From Referee magazine

Counting: More than just arm movements

Counting is one of those mundane officiating tasks most refs would rather do without. When you stop and think about it, however, counting is an important job - one that can impact team strategies, especially at the end of games.

When do you count? There are specific times to use the visible count:

The only other time a count is applied: The three-second count in the lane. That count however, is not a visible or verbal count.

Who counts? The official with on-ball responsibility counts when the count involves a player with the ball. Either the on-ball or off-ball official can call a three-second violation.

On-ball and off-ball coverages switch depending on the position of the officials and the ball. If you started a count, continue with it even if the ball moves out of your normal coverage area. Stay with the count until the count ends or the violation occurs. As soon as the count ends, apply normal on-ball, off-ball coverage responsibilities. Here's an example: A dribbler is closely guarded near the top of the key and the trail applies the count. The dribbler moves opposite the trail and below the free-throw line extended - normally an area covered by the lead. While dribbling there, the dribbler is still closely guarded. The trail should remain on-ball and continue with the count, even though that's out of the trail's normal coverage area. Once you've started a count, continue with it until the count ends.

Free-throw counts: The trail gives a visible counting signal when the ball is placed at the disposal of a free thrower. For a free throw, the trail should use the arm furthest from the basket to not distract the thrower. The count should also be less demonstrative than a normal count (only a wrist flick is really necessary) so it does not distract the shooter or draw unnecessary attention to the official.

Non-verbal. In all Federation counting situations the counts are non-verbal, meaning only the hand signal is used; no voice. The CCA manual doesn't address the issue specifically. However, most college conference supervisors do not want verbal counts. If you're unsure, check with your supervisor to see what is accepted. If there's no governing body to check with and you're still not sure, don't count verbally. A verbal count gives an offensive player an unfair advantage by letting the player know there's about to be a violation. The player can react to the official's voice because rarely does the player see the arm motion; the player is more apt to look to dribble, pass or shoot and not watch the official.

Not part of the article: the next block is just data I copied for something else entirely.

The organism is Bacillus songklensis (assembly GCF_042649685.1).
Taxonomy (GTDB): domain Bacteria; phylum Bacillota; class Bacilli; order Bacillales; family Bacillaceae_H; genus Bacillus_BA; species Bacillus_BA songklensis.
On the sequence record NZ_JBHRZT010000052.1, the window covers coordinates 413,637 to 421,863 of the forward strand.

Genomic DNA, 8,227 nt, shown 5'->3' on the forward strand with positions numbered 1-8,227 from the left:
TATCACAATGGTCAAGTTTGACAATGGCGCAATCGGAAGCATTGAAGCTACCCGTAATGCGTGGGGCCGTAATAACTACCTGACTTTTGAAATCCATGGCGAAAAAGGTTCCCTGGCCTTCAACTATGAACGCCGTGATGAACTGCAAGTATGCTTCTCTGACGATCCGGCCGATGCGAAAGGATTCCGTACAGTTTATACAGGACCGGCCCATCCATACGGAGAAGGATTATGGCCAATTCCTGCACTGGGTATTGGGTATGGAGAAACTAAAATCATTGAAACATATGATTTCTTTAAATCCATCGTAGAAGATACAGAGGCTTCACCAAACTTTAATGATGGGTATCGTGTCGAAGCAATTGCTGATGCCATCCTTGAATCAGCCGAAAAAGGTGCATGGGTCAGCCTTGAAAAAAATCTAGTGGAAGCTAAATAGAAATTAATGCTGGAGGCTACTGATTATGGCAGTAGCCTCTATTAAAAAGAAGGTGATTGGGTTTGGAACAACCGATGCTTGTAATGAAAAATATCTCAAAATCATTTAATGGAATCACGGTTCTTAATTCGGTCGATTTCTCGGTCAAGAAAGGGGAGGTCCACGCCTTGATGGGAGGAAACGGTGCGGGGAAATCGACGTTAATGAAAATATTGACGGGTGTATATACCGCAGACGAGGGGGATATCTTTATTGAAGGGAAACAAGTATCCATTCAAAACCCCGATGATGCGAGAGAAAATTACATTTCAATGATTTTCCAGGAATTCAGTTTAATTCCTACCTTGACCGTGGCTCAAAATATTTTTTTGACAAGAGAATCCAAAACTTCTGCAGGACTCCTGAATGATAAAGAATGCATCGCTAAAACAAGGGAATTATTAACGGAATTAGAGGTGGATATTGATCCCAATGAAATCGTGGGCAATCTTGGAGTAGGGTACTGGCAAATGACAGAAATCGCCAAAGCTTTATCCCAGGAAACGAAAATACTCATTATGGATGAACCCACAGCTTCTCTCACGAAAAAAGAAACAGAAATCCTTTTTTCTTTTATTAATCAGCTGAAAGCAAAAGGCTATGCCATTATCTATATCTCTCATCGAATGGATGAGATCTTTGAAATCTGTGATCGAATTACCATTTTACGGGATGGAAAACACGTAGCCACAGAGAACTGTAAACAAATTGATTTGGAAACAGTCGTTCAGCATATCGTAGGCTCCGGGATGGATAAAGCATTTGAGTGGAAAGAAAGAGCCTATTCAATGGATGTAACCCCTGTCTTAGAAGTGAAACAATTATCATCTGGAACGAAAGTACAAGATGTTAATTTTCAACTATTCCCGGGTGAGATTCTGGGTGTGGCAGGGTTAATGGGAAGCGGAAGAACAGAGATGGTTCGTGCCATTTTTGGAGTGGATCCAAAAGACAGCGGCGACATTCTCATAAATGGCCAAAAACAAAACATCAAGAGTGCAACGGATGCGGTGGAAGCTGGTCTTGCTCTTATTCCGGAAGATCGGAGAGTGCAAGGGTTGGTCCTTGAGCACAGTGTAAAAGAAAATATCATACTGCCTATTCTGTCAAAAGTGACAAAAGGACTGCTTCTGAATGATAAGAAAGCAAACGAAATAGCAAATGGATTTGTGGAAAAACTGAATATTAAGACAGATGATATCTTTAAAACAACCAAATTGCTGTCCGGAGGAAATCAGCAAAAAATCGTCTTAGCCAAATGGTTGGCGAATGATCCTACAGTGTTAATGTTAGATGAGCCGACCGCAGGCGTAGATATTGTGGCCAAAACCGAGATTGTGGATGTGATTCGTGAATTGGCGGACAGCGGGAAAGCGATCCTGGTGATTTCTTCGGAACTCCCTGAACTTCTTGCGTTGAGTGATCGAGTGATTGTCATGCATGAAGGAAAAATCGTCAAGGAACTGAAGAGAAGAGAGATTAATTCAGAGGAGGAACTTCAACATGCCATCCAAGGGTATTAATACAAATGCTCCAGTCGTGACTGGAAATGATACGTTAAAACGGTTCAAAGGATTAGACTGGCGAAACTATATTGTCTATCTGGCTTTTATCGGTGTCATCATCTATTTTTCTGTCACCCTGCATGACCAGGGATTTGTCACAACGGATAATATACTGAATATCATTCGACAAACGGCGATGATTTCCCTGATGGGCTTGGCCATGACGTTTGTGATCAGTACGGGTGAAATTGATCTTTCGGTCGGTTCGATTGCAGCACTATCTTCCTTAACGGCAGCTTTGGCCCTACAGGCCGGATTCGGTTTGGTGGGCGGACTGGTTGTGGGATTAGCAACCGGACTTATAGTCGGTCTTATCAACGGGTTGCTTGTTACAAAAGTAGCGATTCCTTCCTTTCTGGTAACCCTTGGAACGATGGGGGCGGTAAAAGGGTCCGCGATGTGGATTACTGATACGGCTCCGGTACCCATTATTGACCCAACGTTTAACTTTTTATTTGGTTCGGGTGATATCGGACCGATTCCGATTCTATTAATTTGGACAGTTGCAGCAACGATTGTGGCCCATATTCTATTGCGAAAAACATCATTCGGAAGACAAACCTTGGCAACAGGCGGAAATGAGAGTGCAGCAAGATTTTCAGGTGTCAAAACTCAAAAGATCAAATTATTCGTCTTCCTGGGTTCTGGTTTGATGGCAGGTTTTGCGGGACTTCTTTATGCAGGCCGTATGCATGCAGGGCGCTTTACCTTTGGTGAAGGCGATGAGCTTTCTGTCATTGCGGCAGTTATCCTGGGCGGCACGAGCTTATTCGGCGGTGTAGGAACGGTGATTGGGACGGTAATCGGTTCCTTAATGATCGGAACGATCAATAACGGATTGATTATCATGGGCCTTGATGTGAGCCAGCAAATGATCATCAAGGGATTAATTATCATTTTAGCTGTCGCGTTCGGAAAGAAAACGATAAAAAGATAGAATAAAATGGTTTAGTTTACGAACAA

Switching hands. There's no specific preference for which hand to start a count with. Use whatever is most comfortable. As the trail when applying a backcourt count and moving in transition, consider using the hand that is closer to the scorer's table and team benches to give them a clear view of your count.

Once a count has started, continue with the same hand for that counting sequence. If a different counting sequence starts, count with your other hand. That shows that the first count is over and the new count began. For example, if you're applying a backcourt count with your left hand and immediately after the dribbler crosses the division line the dribbler is closely guarded, stop counting with your left hand (the backcourt count is over) and begin the closely guarded count with your right hand. That shows there's a new count. Change hands only when one count switches to another quickly. If there's an appreciable delay between the ending of one count and the start of another, it's OK to use the same hand.

Closely guarded counts. Depending on the closely guarded count rules that apply in the game you are working, you may have to change hands a few times during the play sequence. Here's an example: One count starts when the player with the ball (who hasn't dribbled yet) is closely guarded. The second count begins when the player dribbles and is still closely guarded; use the hand opposite the first count. The third count begins when the dribble ends and the player with the ball is still closely guarded; use the hand you used when you began the first count. Switching hands ensures everyone knows a new count began.

The "not closely guarded" signal (arms outstretched parallel to the ground) is CCA approved only. The signal is used to indicate a defensive player is not close enough to the player with the ball to begin a closely guarded count. It is also used to show that a player is no longer closely guarded after a count began. It's a great signal for end-of-game situations. Federation officials: If governing bodies allow, use it.

-Written by Bill Topp. Referee senior associate editor